Well the bad news: Klein doesn’t have a whole lot of ideas about “what to do about it”, and what ideas he does have probably don’t have much chance of getting passed (get rid of the Electoral College, increase the Supreme Court to 15 people, and so on). But what he did do was help me understand how we got to this place. And the reason? It’s actually a logical growth from the way politics has been headed since the 1960s. In short: political parties could agree and compromise more because they both basically agreed that black people were the worst. Change things so black people have rights, and suddenly (well, over time), one party becomes a haven for everyone who thinks that’s a Bad Thing and the other party becomes more open to diversity. Sure, that’s simplifying, but it has a lot to do.

There are other reasons: how politics have become national (can you name your state representative?) instead of local, and that’s more polarizing. Or how parties have become less about politics and more about identities and how we identify. It’s less about concrete policies and more about ideologies, which isn’t a great way to run a country.

So, even though it’s not terribly helpful on the action end of things, it was quite fascinating to understand how we got to this point. Especially for someone who doesn’t read a lot of political science scholarship.

Red, White & Royal Blue

by Casey McQuiston
First sentence: “On the White House roof, tucked into a corner of the Promenade, there’s a bit of loose paneling right on the edge of the Solarium.”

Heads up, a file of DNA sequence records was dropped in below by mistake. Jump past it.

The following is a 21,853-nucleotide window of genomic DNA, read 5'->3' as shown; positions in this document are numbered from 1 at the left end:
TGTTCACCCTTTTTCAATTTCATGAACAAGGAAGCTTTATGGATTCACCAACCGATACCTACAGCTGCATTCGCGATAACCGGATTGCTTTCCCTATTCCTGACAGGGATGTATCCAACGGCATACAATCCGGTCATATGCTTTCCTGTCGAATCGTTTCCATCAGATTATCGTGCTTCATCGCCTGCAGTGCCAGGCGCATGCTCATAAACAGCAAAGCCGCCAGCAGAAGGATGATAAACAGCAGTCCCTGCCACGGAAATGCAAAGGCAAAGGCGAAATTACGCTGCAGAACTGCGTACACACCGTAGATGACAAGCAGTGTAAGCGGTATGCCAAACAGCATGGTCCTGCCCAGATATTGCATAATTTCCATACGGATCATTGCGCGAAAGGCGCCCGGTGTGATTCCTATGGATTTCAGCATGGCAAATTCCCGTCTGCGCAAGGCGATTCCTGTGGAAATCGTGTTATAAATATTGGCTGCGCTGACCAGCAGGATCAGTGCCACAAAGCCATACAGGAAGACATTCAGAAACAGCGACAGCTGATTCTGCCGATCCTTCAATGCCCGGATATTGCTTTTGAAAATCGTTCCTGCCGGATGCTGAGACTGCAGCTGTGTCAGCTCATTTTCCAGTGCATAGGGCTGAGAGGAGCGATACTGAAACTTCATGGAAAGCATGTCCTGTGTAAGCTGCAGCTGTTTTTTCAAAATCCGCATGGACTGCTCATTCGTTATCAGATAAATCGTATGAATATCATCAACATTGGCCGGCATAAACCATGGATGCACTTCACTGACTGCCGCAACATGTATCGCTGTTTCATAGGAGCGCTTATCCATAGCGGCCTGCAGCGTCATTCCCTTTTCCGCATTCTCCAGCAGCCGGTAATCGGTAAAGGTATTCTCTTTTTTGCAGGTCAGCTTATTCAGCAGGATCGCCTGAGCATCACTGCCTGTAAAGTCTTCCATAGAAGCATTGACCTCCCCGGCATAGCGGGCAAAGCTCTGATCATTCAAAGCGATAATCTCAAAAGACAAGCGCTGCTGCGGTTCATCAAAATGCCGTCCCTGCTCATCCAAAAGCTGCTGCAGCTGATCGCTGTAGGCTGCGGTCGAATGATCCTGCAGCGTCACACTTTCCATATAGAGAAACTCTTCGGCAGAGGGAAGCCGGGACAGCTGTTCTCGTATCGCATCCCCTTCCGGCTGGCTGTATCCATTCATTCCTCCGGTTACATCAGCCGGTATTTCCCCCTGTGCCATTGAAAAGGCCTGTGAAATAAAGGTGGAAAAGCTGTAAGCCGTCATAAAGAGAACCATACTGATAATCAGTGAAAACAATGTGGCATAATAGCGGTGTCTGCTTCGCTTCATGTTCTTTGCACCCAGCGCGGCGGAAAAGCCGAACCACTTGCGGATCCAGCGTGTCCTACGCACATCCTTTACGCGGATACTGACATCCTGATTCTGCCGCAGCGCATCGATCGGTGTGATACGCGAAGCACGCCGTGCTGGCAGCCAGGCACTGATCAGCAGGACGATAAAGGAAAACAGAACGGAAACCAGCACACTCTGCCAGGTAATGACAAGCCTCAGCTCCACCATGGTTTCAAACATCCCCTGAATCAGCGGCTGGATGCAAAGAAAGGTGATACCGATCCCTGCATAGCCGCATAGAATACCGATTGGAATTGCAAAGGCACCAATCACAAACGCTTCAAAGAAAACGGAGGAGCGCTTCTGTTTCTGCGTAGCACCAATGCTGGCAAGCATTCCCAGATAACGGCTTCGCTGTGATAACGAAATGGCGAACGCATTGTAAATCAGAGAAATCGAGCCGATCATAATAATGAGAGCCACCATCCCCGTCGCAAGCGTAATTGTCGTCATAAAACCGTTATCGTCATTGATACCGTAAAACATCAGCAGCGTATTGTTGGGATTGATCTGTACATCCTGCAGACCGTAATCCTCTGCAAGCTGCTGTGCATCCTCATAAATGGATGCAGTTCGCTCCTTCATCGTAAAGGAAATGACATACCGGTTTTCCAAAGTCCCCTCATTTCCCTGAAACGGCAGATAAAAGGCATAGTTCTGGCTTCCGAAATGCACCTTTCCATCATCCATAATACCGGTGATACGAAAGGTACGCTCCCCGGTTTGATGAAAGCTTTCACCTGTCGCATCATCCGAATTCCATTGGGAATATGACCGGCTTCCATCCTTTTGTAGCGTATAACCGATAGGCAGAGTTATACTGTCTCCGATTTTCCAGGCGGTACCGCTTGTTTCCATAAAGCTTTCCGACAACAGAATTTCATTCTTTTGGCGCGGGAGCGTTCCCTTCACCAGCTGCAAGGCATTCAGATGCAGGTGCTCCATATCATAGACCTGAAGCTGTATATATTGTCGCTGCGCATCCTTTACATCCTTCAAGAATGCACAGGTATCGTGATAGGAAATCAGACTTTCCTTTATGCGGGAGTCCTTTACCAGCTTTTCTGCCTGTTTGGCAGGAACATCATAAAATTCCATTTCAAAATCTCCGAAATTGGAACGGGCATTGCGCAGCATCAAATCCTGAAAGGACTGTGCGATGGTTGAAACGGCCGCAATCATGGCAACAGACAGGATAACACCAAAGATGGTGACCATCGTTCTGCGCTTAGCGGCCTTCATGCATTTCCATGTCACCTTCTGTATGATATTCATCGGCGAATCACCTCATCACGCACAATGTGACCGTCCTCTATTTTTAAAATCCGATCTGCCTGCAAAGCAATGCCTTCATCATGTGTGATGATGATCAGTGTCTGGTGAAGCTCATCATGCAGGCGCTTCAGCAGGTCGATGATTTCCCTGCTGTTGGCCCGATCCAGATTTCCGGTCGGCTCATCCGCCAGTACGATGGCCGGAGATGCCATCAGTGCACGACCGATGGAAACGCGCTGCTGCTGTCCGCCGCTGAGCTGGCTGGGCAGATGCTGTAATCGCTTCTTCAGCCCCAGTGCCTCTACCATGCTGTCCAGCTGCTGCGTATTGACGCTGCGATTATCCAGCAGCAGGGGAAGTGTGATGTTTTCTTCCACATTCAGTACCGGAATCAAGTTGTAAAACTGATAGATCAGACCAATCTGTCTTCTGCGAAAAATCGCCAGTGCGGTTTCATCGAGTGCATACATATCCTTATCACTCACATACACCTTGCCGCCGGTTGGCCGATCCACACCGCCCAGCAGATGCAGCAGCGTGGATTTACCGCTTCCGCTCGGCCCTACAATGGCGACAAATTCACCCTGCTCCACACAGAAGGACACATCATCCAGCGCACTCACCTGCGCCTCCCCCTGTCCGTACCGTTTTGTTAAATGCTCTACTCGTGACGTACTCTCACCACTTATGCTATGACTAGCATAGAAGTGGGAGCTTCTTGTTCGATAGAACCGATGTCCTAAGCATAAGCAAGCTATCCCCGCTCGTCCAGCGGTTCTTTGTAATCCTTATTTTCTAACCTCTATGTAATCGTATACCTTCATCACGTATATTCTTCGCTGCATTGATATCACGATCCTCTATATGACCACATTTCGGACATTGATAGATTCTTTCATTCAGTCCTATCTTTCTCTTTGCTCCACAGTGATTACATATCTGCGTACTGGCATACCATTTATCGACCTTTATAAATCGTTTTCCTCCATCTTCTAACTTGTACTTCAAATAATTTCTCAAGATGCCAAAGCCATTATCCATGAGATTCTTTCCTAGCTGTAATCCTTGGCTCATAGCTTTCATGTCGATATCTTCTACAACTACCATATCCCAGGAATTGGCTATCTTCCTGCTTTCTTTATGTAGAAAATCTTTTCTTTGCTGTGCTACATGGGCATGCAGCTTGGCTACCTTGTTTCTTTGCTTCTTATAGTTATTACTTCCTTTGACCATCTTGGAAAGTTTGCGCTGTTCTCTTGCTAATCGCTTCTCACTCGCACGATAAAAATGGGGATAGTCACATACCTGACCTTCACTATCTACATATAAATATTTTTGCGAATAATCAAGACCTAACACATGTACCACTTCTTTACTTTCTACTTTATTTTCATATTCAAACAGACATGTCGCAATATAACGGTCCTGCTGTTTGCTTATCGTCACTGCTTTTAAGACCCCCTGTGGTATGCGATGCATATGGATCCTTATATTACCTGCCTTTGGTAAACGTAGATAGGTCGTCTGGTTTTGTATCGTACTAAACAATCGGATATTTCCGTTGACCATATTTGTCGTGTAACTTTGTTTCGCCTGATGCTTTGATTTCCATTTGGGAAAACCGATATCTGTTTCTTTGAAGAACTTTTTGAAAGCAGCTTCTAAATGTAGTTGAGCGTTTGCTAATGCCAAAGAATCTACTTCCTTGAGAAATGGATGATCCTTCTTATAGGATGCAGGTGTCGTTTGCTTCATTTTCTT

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Content: There’s lots of swearing, including multiple f-bombs, and some tasteful sex scenes. It’s in the romance section of the bookstore.

The 30-second pitch for this one? In an alternate reality, a woman has become President, and her 21-year-old son has fallen in love with Prince Henry (not Harry…) of England. Of course they keep it secret for a while, of course there are bumps and fights, and highs and lots of steamy kisses in cloakrooms. Of course this creates an international incident (sort-of, but not really) and of course this is super fluff.

It’s fun and smart super fluff though. I enjoyed Alex and Henry’s relationship, how they went from arch-nemesis (but they were never, not really) to lovers and I liked Alex’s mom and how smart a president she was. I liked the world that McQuiston imagined existed (can we live in that one instead of this one?).

There’s really not much more to say. It was fun. And maybe that’s all that matters.

Death of Truth

by Michiko Kakutani
First sentence: “Two of the most monstrous regimes in human history came to power in the twentieth century, and both were predicated upon the violation and despoiling of truth, upon the knowledge that cynicism and weariness and fear can make people susceptible to the lies and false promises of leaders bent on unconditional power.”
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Content: It’s a small book, but dense, dealing with philosophy and politics and it doesn’t hide that it’s critical of Trump. It’s in the politics section of the bookstore.